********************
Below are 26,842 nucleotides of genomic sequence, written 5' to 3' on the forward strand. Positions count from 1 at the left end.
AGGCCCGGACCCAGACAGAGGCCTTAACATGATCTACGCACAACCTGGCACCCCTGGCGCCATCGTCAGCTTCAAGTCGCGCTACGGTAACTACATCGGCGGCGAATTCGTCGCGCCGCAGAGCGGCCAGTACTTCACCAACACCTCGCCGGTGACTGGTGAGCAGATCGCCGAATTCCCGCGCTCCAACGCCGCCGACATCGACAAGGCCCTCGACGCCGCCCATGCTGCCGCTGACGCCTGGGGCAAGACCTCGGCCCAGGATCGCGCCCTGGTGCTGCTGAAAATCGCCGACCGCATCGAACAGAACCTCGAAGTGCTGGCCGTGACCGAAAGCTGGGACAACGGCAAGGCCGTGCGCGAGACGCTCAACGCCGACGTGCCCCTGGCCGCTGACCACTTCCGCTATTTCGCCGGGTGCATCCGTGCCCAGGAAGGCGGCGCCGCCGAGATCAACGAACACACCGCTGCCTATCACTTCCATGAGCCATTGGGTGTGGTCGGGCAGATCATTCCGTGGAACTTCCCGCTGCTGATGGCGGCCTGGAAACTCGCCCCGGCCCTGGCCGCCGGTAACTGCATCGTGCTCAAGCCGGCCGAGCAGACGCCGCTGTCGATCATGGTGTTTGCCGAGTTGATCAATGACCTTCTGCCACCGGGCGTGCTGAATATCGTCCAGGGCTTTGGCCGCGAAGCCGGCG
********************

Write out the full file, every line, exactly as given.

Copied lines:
Below are 26,842 nucleotides of genomic sequence, written 5' to 3' on the forward strand. Positions count from 1 at the left end.
AGGCCCGGACCCAGACAGAGGCCTTAACATGATCTACGCACAACCTGGCACCCCTGGCGCCATCGTCAGCTTCAAGTCGCGCTACGGTAACTACATCGGCGGCGAATTCGTCGCGCCGCAGAGCGGCCAGTACTTCACCAACACCTCGCCGGTGACTGGTGAGCAGATCGCCGAATTCCCGCGCTCCAACGCCGCCGACATCGACAAGGCCCTCGACGCCGCCCATGCTGCCGCTGACGCCTGGGGCAAGACCTCGGCCCAGGATCGCGCCCTGGTGCTGCTGAAAATCGCCGACCGCATCGAACAGAACCTCGAAGTGCTGGCCGTGACCGAAAGCTGGGACAACGGCAAGGCCGTGCGCGAGACGCTCAACGCCGACGTGCCCCTGGCCGCTGACCACTTCCGCTATTTCGCCGGGTGCATCCGTGCCCAGGAAGGCGGCGCCGCCGAGATCAACGAACACACCGCTGCCTATCACTTCCATGAGCCATTGGGTGTGGTCGGGCAGATCATTCCGTGGAACTTCCCGCTGCTGATGGCGGCCTGGAAACTCGCCCCGGCCCTGGCCGCCGGTAACTGCATCGTGCTCAAGCCGGCCGAGCAGACGCCGCTGTCGATCATGGTGTTTGCCGAGTTGATCAATGACCTTCTGCCACCGGGCGTGCTGAATATCGTCCAGGGCTTTGGCCGCGAAGCCGGCG